A court ruling that maintains legal professional privilege solely for lawyers is "contrary to the public interest", according to the ICAEW.
The institute said it was disappointed with this morning's Court of Appeal decision, and would review its options.
"As it stands at the moment, the current position is anti-competitive for UK taxpayers and businesses. Whether they consult lawyers or chartered accountants, in our view clients who seek professional tax advice should be treated in the same way, irrespective of the qualification of the person," said Frank Haskew, head of the ICAEW tax faculty.
"We believe that the current situation is unsustainable and contrary to the public interest. However, the judges decided that they were bound by existing precedent and that only lawyers were entitled to LPP.
"As a professional body, we will be reviewing the options available to press the case for reforming the LPP rules so that there is a level playing field for taxpayers seeking tax advice."
The Law Society said the decision was "reassuring for clients and solicitors".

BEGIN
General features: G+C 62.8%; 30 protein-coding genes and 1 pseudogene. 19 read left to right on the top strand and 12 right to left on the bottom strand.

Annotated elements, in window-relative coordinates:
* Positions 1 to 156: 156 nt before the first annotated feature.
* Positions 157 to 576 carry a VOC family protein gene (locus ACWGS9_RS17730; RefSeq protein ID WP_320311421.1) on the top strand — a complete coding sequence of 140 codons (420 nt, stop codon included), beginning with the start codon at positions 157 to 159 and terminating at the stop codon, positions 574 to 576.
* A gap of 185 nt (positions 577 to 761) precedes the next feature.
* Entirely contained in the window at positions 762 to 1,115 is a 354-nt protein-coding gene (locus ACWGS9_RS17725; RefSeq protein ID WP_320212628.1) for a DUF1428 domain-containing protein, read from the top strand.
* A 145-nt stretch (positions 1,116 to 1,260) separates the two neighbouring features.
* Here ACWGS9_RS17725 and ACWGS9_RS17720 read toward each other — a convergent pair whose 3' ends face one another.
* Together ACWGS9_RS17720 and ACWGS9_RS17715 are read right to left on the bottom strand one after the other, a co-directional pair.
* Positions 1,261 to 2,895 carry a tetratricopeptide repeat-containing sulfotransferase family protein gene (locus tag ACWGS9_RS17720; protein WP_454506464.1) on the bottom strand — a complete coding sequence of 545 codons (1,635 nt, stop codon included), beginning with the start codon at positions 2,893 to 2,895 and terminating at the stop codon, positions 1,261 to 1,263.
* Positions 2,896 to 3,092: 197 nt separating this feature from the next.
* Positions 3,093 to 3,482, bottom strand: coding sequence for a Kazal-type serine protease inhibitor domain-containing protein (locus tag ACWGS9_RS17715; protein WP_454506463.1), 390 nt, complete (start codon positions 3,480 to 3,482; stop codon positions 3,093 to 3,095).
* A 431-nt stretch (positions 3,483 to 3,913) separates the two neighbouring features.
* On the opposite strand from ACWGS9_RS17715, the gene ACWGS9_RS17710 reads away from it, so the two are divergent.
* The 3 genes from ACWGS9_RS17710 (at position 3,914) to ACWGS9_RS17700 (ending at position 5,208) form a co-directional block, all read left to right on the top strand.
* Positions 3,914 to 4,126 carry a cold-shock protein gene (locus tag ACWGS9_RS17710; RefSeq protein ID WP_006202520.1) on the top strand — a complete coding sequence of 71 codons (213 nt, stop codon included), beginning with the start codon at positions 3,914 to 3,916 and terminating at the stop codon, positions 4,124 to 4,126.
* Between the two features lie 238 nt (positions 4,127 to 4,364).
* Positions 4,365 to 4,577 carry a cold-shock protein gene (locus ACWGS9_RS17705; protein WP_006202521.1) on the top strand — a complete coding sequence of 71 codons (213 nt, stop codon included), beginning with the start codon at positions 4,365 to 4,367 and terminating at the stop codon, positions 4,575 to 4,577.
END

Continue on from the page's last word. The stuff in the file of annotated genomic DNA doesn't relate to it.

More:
"The concept of LPP has been and remains closely tied to the administration of justice. The first duty of a solicitor, like other lawyers, is to the court and the second is to the client. In this respect lawyers are unique among the professions," said Law Society president Linda Lee.
"If LPP is to be extended beyond the advice of the legal professions it must be done via statute that clearly defines the limits and conditions of any extension both as to the areas of law or the professional adviser to ensure certainty as to the scope of its application."
The Court of Appeal hearing saw Prudential fight to keep advice it had received from tax advisers protected by LPP. HM Revenue & Customs wanted access to the advice.
The ICAEW made a representation to the court in favour of extending LPP. The Law Society presented a counter-argument.
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